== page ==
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Unformatted text preview: Prof. Green Stat 102 The Statistical Underpinnings of Experimentation Randomization and Sampling Variability R.A. Fisher saw that not only did random assignment make for unbiased inference, it also allows one to make useful statements about the degree to which two groups may be expected to differ due to chance assignment alone. For example, suppose N people are randomly assigned to treatment and control groups (N t in the treatment group and N c in the control group). Suppose that some outcome measure in this experiment has a standard deviation of σ , and suppose for the sake of illustration that this standard deviation is known to the researcher beforehand. Fisher pointed out that the difference between the average score in the treatment group and the average score in the control group has an expectation of zero. That is, if the experiment were replicated an infinite number of times, the average difference would be zero. This point is in some sense obvious – of course randomly assigned groups have the same expectation. Nevertheless, the insight represents one of the great turning points in the intellectual history of science. Random assignment represents a procedure for generating unbiased comparisons . Just as importantly, Fisher pointed out that the standard deviation of this difference across an infinite number of replications may be expressed: Standard Error = T C T C N N N N 1 1 2 2 + = + σ σ σ The term “standard error” and the formula above are important to understand. In fact, in some ways, this is the critical idea in any introductory statistical class. Even if the treatment has no effect, we should nonetheless expect to see differences between the treatment and control groups unless the sample sizes are very large or the experimental groups are homogeneous. A sampling distribution describes the pattern of results that one obtains through some statistical procedure when an experiment is performed repeatedly. Estimates vary from one experiment to the next because the disturbances that generate any particular set of observations vary. The more dispersion one observes from experiment to experiment, the more “sampling variability” there is in the results. The “standard error” is the standard deviation of the sampling distribution . The standard error is a convenient way to measure our uncertainty about an estimate. If the standard error were zero, we would know the exact truth based on a single experiment, and any subsequent experiment would reproduce the same answer. If the standard error were infinite, no single experiment could tell us what to expect from any subsequent experiment....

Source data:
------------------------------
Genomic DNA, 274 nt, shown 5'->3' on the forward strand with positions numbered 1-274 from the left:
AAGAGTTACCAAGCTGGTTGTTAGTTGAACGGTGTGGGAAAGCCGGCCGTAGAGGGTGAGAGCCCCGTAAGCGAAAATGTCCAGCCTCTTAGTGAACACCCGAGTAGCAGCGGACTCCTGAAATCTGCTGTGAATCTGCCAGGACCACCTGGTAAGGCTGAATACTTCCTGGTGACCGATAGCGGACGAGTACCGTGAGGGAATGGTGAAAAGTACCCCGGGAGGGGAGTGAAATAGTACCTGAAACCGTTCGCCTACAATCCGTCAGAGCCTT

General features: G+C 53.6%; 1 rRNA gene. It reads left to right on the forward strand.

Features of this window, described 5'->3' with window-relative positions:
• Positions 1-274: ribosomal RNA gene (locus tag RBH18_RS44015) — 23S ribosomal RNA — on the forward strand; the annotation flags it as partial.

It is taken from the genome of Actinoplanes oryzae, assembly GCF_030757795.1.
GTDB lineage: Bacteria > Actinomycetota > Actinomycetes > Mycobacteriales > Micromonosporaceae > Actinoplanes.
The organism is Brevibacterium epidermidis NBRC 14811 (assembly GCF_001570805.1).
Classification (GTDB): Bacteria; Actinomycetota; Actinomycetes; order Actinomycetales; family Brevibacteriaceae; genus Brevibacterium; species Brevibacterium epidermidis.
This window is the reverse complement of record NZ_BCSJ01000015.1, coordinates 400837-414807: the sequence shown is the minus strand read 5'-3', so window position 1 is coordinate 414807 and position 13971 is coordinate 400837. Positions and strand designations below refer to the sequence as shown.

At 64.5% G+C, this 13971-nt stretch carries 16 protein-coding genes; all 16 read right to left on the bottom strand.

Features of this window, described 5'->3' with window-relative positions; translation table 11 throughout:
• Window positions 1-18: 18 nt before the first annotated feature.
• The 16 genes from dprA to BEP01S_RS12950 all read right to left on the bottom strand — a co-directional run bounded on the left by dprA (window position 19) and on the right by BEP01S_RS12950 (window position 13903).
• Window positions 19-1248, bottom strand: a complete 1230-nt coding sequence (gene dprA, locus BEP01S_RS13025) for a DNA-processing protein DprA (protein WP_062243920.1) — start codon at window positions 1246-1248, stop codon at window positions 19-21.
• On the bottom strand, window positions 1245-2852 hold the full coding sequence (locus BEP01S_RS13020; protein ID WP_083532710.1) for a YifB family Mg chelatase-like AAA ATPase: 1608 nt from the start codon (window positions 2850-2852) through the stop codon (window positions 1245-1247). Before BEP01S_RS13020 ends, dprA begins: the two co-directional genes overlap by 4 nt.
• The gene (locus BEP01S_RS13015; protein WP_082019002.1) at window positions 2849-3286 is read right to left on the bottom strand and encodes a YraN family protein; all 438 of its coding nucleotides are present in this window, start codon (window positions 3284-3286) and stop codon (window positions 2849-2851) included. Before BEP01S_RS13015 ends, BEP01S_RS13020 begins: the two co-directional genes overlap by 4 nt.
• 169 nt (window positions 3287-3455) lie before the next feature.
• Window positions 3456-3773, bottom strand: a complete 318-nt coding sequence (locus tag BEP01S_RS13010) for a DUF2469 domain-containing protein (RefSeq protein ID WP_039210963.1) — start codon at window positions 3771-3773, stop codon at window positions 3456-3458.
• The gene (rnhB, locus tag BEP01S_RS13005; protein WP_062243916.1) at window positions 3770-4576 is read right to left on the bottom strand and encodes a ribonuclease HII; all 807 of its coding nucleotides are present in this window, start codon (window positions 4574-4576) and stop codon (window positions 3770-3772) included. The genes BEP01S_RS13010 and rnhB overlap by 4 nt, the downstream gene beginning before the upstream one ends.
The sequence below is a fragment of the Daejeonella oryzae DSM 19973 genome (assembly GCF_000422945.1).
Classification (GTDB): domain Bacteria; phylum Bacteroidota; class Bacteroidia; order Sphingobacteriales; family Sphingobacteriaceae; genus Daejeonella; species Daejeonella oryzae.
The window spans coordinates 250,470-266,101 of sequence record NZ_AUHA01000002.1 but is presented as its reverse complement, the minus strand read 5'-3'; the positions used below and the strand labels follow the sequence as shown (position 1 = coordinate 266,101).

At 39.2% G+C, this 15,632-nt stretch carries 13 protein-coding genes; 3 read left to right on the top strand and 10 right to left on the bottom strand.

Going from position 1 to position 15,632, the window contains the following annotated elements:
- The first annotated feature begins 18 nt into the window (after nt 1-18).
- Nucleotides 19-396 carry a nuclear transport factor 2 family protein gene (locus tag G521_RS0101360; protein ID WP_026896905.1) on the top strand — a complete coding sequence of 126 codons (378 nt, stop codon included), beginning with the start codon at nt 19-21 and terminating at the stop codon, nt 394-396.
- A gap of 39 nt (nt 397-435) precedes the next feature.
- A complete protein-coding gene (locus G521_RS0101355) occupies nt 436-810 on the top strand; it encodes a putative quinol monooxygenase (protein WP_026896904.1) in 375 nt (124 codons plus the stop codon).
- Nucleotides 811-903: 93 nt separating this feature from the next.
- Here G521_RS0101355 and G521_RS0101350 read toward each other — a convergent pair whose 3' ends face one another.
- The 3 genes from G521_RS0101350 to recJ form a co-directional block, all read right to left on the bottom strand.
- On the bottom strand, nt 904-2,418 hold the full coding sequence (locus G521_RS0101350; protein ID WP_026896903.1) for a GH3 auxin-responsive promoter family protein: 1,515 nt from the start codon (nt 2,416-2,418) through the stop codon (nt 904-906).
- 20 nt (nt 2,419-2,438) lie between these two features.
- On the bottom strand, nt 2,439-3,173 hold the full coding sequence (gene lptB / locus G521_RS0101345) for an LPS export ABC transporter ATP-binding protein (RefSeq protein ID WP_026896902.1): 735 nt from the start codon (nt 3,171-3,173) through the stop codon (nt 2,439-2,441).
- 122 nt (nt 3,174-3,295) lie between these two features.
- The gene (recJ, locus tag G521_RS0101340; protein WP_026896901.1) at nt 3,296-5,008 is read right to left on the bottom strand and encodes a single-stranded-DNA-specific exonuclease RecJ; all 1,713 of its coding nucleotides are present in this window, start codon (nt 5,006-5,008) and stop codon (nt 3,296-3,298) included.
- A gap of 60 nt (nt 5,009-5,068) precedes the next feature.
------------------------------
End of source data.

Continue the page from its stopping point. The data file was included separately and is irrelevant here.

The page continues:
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 Fall '05
 JonathanReuningSchererDonaldGreen
 Statistics, Standard Deviation, Standard Error, Randomness

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